The water pump's name is a throwback to motoring's early days when engines were cooled by water alone, unlike today's vehicles that use a mixture of water and antifreeze. What hasn't changed is the water pump's importance in preventing the engine from overheating, making it a crucial component of a vehicle's cooling system. Here's how it works and why replacing it could be a money-saver.
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How the water pump works to cool the engine
Whenever internal combustion engines are running, they're generating heat (and a lot of it) with temperatures under the hood soaring to more than 200 degrees. Once an engine reaches optimal operating temperature, that excess heat has to be removed to prevent the buildup of high temperatures that will cause engine damage. This is where the water pump comes in. It sucks antifreeze from the radiator and circulates it through and around the engine. That engine heat is transferred from the engine block to the antifreeze, which then flows back to the radiator where it's cooled, and the process begins anew.
On most vehicles, the water pump is driven by the engine's serpentine belt, which is connected to the pump's pulley. The pulley and belt work together to move coolant through these steps:
- Coolant is sucked in at the center of the impeller
- Centrifugal force pushes it out through the impeller blades
- It then goes through a scroll, which directs the coolant flow into the engine without reducing its velocity
Most water pumps also have a weep hole that allows a small amount of coolant to seep out of it. However, if you see a constant flow of coolant from the hole, it means the seal has failed and the pump needs to be replaced. Some vehicles also use an electric water pump that is powered by an electric motor instead of the serpentine belt.
Water Pump Impeller | Source: Lisa Kowite
Signs your water pump may be failing
The only downside with water pumps is that they don't last forever and need to be replaced periodically. (We'll discuss when a little later.) The pump's numerous gaskets and seals can become brittle with age and can crack, or the pulley's bearings can go bad, both of which lead to failure.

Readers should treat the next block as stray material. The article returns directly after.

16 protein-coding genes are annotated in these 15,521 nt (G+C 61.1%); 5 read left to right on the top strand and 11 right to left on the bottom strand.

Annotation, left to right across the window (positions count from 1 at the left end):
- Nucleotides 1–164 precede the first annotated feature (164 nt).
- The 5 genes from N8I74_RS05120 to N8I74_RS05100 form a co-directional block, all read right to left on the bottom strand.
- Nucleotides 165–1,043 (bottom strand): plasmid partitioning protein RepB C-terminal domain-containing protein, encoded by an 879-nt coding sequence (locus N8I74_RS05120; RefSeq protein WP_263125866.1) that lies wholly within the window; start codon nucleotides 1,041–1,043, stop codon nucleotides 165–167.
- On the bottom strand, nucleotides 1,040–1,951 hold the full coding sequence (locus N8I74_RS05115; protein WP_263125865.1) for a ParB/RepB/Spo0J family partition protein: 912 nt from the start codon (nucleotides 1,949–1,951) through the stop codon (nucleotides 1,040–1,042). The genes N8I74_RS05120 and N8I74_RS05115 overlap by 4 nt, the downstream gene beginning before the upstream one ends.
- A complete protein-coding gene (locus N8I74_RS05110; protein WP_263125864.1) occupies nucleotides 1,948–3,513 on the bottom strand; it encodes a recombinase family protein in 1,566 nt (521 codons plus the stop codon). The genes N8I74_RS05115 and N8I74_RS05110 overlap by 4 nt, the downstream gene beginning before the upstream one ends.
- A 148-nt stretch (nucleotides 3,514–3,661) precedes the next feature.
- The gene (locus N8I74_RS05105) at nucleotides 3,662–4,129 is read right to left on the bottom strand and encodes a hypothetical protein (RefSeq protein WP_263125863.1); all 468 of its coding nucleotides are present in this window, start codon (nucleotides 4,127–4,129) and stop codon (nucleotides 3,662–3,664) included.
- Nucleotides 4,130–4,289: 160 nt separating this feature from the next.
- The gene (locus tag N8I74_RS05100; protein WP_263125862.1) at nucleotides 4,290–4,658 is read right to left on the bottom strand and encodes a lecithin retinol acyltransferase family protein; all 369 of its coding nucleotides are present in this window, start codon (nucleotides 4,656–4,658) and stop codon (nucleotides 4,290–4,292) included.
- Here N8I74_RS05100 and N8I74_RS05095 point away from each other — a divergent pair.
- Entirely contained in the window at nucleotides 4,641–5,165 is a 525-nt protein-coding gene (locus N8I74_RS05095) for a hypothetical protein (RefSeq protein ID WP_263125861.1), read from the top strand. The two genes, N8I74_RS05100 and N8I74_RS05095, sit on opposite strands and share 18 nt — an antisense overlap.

When a water pump does fail, it's a major problem because it means coolant is no longer adequately circulating, temperatures are rising and overheating is soon to follow. Fortunately, water pumps oftentimes provide some advance warning that they're going to fail. Here are some clues to be on the lookout for:
- Coolant leaking onto the ground. This is probably the easiest one to spot. Any coolant leak is cause for concern, but when it's related to the water pump, the leak will appear on the ground near either the front or the center of the engine, and the liquid will be either a green, orange/red or possibly blue color. Don't mistake the water you see dripping under the car on a hot summer's day while the vehicle's A/C is running with a coolant leak. This water is a normal byproduct of the A/C system and won't be colored like antifreeze is. Even if you don't see coolant leaking onto the ground, if you're having to add coolant on a regular basis, it means there is a leak somewhere in the system. Try using a cooling system pressure tester to pinpoint the leak.
- Low coolant warning light. If your vehicle is losing coolant — regardless of how fast or slow it's happening — it's a warning sign that there could be a water pump problem. The leak needs to be diagnosed to determine where in the cooling system it's occurring.
- Temperature warning gauge. If the engine temperature gauge or the temperature light are showing that the engine is running hotter than it should be, that's another sign that there's a cooling system problem that could be caused by the water pump.
- Grinding or high-pitched whining noise. These types of noises coming from the engine compartment — particularly if they increase in tandem with engine RPMs — could indicate that the serpentine belt is too loose on the water pump pulley or that the pulley's bearings are going bad.
From spring compressors to specialized pullers and more, we've got the tools you need to get the job done right. The Advance Auto Parts Loaner Tool Program is easy — if you don't have your own cooling system pressure tester, borrow one from your local store.
Water Pump Pulley | Source: Lisa Kowite
When to replace a water pump
As soon as a water pump shows signs of failure, it needs to be replaced. And, because of the pump's location under or behind the timing belt cover, most vehicle manufacturer specifications and auto technicians recommend replacing the water pump at the same time the timing belt is replaced (usually around the 100,000 mile mark) even if the pump isn't exhibiting any signs of failure. That's partially because of the time, effort and expense associated with replacing a timing belt. You don't want to do that job and not replace the water pump, only to have the water pump fail a few months later and have to go back in and repeat most of the same work.
For all its importance in protecting the engine from damage, a water pump isn't a super expensive part, usually costing around $100 to $150, which is all the more reason to replace it at the first sign of trouble.
Periodically check your vehicle's coolant level, but only when the engine is cool. A sudden or gradual loss of coolant could indicate a problem with the water pump.